By Scott Harrison
It was an inglorious beginning. I glued together wooden boards for the body and head. I used 4 by 4 inch pieces of Douglas fir for the long ears. It was the first time I had tried to carve an animal and, amazingly, it began to look like a rabbit. The wood was just scrap lumber from building our house. I had been holding on to a full-size profile drawing of a rabbit that I had created a few years before when we lived in San Francisco. Our family had since moved to Nederland, Colorado, and in the new house, for the first time in my life, I had some space to try my hand at carving.
When I was done with Rabbit, I grabbed him up, all one hundred pounds of him, and carried him outside to place him here and there in the nearby woods. It was the middle of winter, and I would place him on a box, shove snow up around him to hide the box, and then run back a ways to see if he really did look like a giant hopping rabbit. I think I did a little private dance in the snow, overjoyed with myself that I could create something which, if I went way back and squinted my eyes, looked like an animal. Wow! Good for me!
For the next 25 years, I kept carving wooden animals, all kinds, and I guess I should admit that I did get a little better at it along the way. I soon started using real carving wood, basswood, the preferred wood that carousel horse carvers used a century ago. I got a better set of knives and more expensive carving tools. I watched others carve, and read what I could to teach myself how to be a better carver.
As I continued, the animals got fancier, looked more proportional, and had more detail. As people came to visit, I wouldn’t show them Rabbit first. Instead, I would show off the cat, then the lion, then the dragon boat, the gorilla, and on and on. A few years later, our house got too crowded with this menagerie and I had to rent space in a local mining equipment warehouse. The first thing I put in there was Rabbit. Soon, he was joined by others. Eventually I even carved a new rabbit, a bunny really, with a golden mouse in his tail and a paw that tells time.
Many, many years later, the carousel was finished, its house built, and after one year of operating and over 100,000 riders, the 60 wooden animals that make up the Carousel of Happiness are delighting people of all sizes and ages.
For 26 years I stored Rabbit, first at our old house, then at the warehouse, and most recently in a shed next to our new house. There he has been, sitting with grace and patience, lots of patience, on a wooden box again, facing the shed wall, closed up to the sun, the rain, the snow and the flowers, coming and going, year after year.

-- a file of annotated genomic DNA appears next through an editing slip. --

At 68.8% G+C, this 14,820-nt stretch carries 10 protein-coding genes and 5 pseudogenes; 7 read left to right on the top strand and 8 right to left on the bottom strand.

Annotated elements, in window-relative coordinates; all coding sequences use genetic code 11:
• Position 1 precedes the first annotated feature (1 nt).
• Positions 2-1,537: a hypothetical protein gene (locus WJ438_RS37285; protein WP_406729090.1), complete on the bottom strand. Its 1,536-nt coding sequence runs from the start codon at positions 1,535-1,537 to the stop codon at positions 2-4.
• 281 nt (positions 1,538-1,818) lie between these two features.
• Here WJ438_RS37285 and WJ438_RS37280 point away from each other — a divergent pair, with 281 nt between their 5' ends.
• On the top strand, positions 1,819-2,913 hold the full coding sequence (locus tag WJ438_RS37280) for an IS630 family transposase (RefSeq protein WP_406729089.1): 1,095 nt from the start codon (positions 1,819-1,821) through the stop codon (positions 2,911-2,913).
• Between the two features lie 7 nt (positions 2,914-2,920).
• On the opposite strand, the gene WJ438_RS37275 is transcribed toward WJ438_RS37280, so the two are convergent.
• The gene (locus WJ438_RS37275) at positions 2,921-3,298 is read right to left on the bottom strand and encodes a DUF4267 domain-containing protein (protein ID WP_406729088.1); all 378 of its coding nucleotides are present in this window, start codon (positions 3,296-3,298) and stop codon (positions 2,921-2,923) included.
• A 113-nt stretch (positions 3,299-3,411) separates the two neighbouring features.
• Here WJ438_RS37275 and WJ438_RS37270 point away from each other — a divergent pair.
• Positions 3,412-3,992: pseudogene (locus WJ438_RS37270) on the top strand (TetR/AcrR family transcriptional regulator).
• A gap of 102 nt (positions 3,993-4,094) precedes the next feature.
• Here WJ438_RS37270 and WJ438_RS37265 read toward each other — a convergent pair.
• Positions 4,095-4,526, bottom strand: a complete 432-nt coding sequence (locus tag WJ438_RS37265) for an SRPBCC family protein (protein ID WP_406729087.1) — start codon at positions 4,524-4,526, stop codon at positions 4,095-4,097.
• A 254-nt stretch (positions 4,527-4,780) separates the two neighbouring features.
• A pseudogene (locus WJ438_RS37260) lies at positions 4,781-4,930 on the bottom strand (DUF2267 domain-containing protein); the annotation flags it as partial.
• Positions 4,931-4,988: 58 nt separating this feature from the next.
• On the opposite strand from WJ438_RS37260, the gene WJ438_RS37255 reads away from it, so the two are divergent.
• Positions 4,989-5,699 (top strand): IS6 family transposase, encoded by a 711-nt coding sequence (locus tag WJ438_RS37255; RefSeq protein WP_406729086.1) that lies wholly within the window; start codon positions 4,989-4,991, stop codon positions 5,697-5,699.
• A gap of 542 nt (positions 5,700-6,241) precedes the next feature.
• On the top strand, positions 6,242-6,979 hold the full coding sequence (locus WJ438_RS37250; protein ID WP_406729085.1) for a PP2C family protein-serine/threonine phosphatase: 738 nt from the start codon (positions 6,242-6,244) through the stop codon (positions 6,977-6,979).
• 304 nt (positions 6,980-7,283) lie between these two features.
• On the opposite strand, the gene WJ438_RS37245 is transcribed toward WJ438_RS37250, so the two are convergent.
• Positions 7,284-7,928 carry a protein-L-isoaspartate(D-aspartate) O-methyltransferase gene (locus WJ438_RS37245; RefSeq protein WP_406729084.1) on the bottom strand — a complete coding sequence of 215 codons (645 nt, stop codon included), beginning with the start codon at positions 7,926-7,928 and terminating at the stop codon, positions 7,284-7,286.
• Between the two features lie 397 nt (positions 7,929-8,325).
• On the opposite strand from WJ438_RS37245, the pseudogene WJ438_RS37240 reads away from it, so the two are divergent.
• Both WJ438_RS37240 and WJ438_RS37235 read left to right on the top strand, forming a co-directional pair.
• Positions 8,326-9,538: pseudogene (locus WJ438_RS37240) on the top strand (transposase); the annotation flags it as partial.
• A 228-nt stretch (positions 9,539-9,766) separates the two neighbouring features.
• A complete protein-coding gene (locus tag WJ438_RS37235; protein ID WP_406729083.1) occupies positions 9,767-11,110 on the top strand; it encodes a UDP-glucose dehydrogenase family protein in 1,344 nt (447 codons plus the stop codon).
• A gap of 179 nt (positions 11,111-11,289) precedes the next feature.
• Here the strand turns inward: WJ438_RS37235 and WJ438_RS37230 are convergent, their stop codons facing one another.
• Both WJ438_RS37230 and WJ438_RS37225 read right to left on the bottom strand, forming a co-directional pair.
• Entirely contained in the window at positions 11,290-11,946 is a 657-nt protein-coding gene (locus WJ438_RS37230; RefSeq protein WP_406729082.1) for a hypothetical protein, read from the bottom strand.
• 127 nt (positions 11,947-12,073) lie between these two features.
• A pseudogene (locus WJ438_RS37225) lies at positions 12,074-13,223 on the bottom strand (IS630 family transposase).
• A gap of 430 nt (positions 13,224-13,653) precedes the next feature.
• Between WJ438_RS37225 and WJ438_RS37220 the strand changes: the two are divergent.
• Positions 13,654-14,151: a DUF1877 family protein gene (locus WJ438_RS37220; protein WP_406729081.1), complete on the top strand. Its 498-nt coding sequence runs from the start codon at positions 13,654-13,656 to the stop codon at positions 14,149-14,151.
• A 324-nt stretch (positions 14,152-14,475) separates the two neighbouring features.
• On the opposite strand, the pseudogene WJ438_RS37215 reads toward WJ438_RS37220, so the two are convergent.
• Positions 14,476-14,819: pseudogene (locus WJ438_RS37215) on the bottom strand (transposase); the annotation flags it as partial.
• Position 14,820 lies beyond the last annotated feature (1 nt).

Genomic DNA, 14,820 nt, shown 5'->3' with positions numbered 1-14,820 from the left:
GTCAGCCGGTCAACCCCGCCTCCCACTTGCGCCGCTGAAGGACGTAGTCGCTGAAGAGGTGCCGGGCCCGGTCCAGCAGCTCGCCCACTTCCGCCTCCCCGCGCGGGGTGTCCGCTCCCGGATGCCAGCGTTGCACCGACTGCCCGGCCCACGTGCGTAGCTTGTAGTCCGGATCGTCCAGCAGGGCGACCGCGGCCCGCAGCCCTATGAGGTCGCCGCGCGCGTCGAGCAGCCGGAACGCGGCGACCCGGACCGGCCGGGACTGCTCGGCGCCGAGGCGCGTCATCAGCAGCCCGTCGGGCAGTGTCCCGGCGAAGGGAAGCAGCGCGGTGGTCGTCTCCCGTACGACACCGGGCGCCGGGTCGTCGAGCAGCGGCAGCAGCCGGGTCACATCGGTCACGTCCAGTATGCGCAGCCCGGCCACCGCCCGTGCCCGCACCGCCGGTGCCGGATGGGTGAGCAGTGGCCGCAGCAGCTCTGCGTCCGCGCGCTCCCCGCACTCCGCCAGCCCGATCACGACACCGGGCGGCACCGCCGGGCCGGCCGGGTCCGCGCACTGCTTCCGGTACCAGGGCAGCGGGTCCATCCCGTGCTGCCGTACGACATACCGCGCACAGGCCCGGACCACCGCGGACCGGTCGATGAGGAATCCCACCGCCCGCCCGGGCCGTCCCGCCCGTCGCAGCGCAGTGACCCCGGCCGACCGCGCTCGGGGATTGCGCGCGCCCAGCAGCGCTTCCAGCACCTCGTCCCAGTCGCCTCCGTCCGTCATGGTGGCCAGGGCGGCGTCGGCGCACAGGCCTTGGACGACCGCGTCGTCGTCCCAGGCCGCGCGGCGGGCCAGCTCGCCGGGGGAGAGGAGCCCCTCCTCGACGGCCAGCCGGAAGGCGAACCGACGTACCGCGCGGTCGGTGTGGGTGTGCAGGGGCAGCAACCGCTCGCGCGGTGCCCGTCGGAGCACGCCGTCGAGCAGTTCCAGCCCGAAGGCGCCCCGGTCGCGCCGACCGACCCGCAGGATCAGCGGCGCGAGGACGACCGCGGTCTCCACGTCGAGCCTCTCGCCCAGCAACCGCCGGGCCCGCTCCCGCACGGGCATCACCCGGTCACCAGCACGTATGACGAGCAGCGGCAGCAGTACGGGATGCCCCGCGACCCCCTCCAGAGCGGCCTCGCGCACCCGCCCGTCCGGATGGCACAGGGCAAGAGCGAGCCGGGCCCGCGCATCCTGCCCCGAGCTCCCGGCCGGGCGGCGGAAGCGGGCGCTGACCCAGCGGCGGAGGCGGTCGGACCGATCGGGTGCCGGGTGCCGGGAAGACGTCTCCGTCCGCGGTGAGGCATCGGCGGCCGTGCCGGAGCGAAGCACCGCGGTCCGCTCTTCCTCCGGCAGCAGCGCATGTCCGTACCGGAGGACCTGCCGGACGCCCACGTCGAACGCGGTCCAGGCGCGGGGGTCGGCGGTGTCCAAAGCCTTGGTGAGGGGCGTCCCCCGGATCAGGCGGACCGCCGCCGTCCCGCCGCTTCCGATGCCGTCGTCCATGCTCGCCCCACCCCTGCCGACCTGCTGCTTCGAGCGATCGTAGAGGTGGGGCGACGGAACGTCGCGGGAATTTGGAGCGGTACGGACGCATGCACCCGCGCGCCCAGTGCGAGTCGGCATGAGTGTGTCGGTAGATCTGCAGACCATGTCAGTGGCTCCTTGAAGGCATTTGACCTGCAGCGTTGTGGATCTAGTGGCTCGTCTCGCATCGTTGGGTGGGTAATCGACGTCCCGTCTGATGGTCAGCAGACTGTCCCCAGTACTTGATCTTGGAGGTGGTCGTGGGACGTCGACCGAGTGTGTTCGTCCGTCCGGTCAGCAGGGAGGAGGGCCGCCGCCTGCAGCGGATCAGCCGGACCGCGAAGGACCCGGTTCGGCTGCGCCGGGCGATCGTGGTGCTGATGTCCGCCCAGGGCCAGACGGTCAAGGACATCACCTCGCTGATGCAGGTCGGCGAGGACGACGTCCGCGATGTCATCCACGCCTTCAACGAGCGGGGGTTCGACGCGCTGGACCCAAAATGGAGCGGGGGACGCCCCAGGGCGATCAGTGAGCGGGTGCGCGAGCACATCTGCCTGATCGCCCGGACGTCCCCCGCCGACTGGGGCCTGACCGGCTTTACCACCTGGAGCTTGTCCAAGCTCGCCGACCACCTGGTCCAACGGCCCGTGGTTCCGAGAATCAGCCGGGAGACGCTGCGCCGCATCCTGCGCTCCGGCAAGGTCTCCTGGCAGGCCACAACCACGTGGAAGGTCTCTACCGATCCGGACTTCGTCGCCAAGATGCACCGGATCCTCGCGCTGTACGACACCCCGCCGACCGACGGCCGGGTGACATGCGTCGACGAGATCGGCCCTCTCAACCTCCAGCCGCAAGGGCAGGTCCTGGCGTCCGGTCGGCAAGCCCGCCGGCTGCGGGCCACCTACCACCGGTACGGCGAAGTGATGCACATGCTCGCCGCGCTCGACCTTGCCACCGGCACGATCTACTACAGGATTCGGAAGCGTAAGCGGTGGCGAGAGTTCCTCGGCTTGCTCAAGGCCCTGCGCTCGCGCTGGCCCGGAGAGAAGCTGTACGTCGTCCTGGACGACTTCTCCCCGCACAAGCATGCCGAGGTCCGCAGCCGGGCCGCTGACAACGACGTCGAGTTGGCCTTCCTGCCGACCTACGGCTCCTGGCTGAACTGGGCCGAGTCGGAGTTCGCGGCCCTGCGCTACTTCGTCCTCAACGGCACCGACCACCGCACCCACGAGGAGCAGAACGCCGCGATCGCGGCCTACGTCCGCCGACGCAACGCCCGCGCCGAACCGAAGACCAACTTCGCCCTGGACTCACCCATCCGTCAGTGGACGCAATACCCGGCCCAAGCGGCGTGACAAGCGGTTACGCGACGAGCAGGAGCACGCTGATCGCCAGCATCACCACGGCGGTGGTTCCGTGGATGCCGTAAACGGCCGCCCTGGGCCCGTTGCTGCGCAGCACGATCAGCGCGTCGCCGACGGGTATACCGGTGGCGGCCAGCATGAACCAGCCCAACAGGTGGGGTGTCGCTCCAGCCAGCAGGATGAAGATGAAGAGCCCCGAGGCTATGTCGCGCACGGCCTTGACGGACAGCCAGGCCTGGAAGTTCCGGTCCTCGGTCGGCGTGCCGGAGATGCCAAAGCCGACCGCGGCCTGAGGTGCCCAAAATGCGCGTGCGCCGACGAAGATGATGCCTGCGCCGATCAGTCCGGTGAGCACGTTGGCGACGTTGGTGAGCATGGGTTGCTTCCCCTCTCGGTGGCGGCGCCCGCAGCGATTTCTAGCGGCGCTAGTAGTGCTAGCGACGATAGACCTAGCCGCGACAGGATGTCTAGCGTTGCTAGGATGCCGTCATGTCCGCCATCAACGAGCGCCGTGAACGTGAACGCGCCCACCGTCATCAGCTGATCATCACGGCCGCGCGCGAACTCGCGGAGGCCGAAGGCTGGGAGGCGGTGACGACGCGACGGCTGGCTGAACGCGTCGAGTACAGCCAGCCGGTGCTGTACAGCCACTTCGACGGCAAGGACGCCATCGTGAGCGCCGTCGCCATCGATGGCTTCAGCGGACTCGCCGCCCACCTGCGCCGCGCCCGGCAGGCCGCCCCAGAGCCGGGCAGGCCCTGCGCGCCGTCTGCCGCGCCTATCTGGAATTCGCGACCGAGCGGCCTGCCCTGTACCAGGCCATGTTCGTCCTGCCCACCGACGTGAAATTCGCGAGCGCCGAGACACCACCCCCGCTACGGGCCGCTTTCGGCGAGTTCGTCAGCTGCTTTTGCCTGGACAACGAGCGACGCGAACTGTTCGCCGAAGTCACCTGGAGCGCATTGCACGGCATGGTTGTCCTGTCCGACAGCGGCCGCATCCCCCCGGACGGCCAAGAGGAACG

Last year, George Blevins and I took Rabbit out of the storage shed and carried his heavy self into my carving shop. I spent lots of time making it up to him, telling him how much I love him, have always loved him, and have never really meant him any disrespect. It is just that he was the first. A little too big for the carousel frame that I eventually found; kind of plain-looking, truth be told, since I really had no idea what I was doing when I created him.
As I again worked on Rabbit, sanding him, re-carving this and that, just a bit, and giving him a fresh coat of paint, I could feel his wooden forgiveness and understanding and felt from him just a bit of hope that he was now about to join his friends a half-mile away at the carousel. I left the shop radio on at night, not loud, just a whisper of music to keep him company.
Wednesday afternoon during a May snow shower, after being fitted with a nice new steel support cradle, Rabbit came out of his last inside place, and, in the back of a truck, he was brought home — his real home — to the carousel. A local man walked by, under a heavy pack, beginning his westward journey from Nederland, looking for a job and new friends, life on the road, under the sky. He laid his pack down and asked if he could help us get this rabbit eight feet up on top of the large sign, looking west, a sign that says Carousel of Happiness. We were busy with our task and didn’t notice the bond that this traveler and Rabbit seemed to share. Others came out to help: friends, employees from the nearby grocery store.
The snow comes down wetter, harder. Nobody notices. We have, in one common movement, brought Rabbit up high on his perch. He becomes immediately “The Special One” after all this time. He faces west, towards the highway which brings all those who want to visit the animals at the carousel. But they see him first. He sees them first. It is Rabbit up there presenting the carousel, coaxing the first smiles from those who are looking out their car windows.
Rabbit, this collection of scrap lumber, has taught me patience and respect, and has allowed me his friendship. When you pass, give him a wave and he will return it with an ever-so-slight smile.